3 Most Common Challenges With On-Demand Pay—and How to Fix Them

On-demand pay is becoming a competitive differentiator in attracting in-demand talent and retaining employees. Companies can enable their payroll teams to implement on-demand pay, an innovative approach to payroll that may become a mainstay in the workplace.

Flexibility in the workplace is often discussed in the context of office location or work hours, but there’s another area where flexibility is catching on: when workers get paid. Or in other words, on-demand pay.

Also known as instant pay or early wage access, on-demand pay means workers can access their earned wages outside a scheduled pay cycle. 

Interest in on-demand pay was emerging prior to the pandemic as people were becoming comfortable with mobile payment technology. But as the disruption compounded other factors, such as workers continuing to experience financial strain, employee demand accelerated for early access to earned pay—to the point where instant pay has become a business imperative in attracting and retaining talent. So as companies begin exploring on-demand pay for their workers, payroll teams are having to develop and test this new way to pay even though regulations, compliance, and the impact on employee wellbeing are still taking shape.

What’s Driving the Demand of On-Demand Pay?

Companies went through rapid changes during the pandemic, and  like other aspects of the business, payroll had to adapt. Virtual onboarding for new employees, increased automation in the payroll process, and the shift to remote operations all became business as usual for payroll.

That flexibility was key to adapting to the changed business landscape, and flexibility continues to be crucial in adapting to the latest challenge: retaining talent.

Consider this: According to the “2022 PwC Employee Financial Wellness Survey,” 76% of employees said they are attracted to another company that cares more about their financial wellbeing.

“Keeping in mind the high cost of employee turnover, including recruiting and training plus the loss of institutional knowledge, employers should show they care about employee financial wellbeing by promoting benefit programs that help employees stretch their money further,” said authors from the PwC report.

Workers have been struggling with financial stress in recent years, but surging global inflation is exacerbating the financial strain for households in the U.S. and elsewhere. In the UK, for example, inflation reaching a 40-year high in May prompted government officials to propose an emergency measure for UK households struggling with the rising cost of living. 

Ongoing financial uncertainty is compelling workers to seek out companies that offer financial wellness benefits. Companies have addressed this need through financial education, and now, on-demand pay can be another way to cater to employee financial wellness.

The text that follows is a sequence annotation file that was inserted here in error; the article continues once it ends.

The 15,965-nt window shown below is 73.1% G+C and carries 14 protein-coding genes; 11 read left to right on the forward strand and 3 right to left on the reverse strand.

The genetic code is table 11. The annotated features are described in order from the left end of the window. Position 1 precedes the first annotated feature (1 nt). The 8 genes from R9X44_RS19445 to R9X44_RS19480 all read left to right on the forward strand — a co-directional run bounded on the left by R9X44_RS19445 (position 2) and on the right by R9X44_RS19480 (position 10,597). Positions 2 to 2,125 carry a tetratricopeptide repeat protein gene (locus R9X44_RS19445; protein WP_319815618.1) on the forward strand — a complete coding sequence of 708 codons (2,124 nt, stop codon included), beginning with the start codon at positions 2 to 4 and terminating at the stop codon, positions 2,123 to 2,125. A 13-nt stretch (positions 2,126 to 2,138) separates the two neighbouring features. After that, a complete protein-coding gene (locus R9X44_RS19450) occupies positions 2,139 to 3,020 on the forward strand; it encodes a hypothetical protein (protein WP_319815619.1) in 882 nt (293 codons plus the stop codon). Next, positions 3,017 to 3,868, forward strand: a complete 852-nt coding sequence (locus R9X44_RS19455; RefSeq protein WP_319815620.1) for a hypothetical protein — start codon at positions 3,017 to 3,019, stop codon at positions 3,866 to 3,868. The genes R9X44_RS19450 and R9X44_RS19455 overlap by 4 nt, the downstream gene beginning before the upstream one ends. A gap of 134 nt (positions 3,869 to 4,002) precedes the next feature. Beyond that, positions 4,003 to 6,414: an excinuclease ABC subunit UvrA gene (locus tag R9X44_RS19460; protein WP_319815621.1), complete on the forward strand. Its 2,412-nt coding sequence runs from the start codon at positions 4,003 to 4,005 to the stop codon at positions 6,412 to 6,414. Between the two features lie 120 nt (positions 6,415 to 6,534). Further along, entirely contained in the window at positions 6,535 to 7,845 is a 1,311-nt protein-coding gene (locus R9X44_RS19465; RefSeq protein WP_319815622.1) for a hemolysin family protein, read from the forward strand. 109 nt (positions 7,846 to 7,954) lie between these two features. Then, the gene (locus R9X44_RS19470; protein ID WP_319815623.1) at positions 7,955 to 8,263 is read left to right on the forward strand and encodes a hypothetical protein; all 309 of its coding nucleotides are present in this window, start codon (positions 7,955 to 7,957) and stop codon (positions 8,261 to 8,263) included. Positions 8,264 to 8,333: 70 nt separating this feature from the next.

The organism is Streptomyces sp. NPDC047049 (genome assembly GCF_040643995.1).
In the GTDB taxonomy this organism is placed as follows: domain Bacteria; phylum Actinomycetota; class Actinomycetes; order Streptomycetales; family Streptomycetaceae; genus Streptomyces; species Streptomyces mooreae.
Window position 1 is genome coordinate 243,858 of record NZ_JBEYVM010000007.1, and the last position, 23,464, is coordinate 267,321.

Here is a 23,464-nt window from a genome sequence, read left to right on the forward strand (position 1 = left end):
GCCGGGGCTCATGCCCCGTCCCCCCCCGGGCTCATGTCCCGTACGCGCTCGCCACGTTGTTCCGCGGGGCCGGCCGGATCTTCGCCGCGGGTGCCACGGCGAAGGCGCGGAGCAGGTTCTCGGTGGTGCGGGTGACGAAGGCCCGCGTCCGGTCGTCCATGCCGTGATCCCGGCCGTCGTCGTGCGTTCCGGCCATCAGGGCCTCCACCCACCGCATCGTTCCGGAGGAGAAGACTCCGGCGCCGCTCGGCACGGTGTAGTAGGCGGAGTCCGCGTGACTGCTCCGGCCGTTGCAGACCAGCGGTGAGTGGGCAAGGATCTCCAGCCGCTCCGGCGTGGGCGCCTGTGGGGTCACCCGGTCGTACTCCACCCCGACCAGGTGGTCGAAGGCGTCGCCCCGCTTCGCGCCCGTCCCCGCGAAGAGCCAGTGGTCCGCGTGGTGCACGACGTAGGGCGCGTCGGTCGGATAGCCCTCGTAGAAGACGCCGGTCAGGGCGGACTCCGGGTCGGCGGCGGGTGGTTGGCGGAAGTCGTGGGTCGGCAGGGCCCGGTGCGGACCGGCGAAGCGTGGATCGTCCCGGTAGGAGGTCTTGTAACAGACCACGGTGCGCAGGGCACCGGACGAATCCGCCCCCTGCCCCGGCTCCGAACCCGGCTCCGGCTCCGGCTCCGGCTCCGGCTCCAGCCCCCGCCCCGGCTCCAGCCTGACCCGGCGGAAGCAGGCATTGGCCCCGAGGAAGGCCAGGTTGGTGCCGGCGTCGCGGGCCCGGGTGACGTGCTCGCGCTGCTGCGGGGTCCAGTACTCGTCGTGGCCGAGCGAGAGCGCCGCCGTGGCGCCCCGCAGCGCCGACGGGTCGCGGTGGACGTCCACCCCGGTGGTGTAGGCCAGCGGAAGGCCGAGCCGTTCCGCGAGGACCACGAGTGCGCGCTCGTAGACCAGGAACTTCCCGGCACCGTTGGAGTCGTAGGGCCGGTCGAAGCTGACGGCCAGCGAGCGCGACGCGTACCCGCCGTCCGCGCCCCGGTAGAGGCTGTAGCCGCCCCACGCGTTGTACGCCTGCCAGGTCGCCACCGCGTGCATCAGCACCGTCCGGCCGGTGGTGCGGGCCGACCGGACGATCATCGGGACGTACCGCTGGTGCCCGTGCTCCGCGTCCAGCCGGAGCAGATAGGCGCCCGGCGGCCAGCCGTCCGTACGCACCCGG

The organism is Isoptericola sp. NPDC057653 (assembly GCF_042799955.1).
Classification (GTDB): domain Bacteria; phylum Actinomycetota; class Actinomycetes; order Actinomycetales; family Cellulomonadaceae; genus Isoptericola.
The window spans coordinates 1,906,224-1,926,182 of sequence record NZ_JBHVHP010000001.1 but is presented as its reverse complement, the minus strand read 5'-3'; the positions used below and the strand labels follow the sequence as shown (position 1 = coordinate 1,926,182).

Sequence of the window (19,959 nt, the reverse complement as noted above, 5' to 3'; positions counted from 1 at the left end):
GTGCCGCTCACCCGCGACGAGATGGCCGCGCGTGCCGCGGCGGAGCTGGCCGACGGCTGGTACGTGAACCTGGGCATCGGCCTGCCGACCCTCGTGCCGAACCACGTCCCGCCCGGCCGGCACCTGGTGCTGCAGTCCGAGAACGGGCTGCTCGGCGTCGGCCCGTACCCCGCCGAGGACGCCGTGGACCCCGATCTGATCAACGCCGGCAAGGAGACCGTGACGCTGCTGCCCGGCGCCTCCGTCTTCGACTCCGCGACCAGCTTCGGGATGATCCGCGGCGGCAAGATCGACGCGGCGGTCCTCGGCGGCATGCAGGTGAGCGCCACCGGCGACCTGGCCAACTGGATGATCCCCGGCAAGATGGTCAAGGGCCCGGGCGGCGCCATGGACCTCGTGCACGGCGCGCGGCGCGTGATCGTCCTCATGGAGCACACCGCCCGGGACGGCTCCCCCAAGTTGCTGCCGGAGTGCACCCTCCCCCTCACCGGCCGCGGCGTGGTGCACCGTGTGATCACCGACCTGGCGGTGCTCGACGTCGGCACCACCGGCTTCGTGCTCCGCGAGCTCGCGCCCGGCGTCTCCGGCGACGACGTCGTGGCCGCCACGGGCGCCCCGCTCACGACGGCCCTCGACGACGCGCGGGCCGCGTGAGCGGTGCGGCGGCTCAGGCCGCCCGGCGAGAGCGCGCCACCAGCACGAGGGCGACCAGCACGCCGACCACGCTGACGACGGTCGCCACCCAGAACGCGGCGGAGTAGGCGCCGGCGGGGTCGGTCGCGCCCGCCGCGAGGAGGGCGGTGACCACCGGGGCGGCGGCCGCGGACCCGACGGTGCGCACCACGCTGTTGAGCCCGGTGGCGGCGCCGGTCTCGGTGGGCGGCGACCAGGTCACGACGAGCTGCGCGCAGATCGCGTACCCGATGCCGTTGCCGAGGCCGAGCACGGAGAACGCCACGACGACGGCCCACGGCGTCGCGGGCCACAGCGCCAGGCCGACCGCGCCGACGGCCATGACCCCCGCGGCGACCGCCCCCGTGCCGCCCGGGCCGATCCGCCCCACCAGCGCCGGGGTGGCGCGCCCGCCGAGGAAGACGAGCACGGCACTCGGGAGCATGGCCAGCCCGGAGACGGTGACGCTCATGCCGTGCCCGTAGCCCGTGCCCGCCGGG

“Our research clearly shows that offering workers immediate access to pay improves engagement and retention, giving employees more control over their financial lives,” said HR thought leader Josh Bersin in his report about real-time pay

Even though tax and process guidance on implementing on-demand pay is still taking shape, the path to adoption is clearing, as indicated by the recent recommendations from the U.S. Department of the Treasury regarding on-demand pay arrangements. All the more reason why companies should empower their payroll teams to be flexible and innovative in how they mitigate emerging questions pertaining to on-demand pay.

When assessing the pros and cons of on-demand pay, companies must consider how payroll solutions enable agility to implement a payroll method that has many unknowns.

To address the often-cited challenges related to implementing on-demand pay, leaders must enable their payroll teams to innovate and drive business goals. Here’s how: 

Problem: Paying employees off cycle could impact tax reconciliation and compliance. 

Solution: A configurable payroll solution that allows process modifications as tax liabilities change.  

Getting paychecks to employees is, of course, the primary task for payroll, but ensuring compliance with tax liabilities and reporting is a close second. And tax compliance related to on-demand pay is still taking shape.

For example, payroll teams must reconcile scenarios such as this: When an employee withdraws part of their paycheck ahead of the scheduled pay cycle, payroll may take taxes out from the remaining paycheck at the end of the pay cycle. But that sets up a potential employee experience problem—the employee who requested on-demand pay for part of their paycheck may feel unhappy that the remaining paycheck is lower than expected. 

Navigating uncertainty isn’t new for payroll teams. When new legislation during the pandemic impacted payroll taxes, as well as sick leave, payroll teams had to quickly comply with new legislation and understand the impact on the business.

Likewise, payroll teams need the same agility to issue early earned wage access. That agility comes from having a configurable payroll solution, one that allows payroll to modify processes as tax liabilities change.

Configurability in a system means being able to meet changing business needs, whether that’s creating a new process or removing an old one. In many legacy systems, implementing a new business process couldn’t be done; companies had to create manual workarounds. Over time, the legacy system tends to have too many workarounds that can’t be removed, even when they are no longer needed.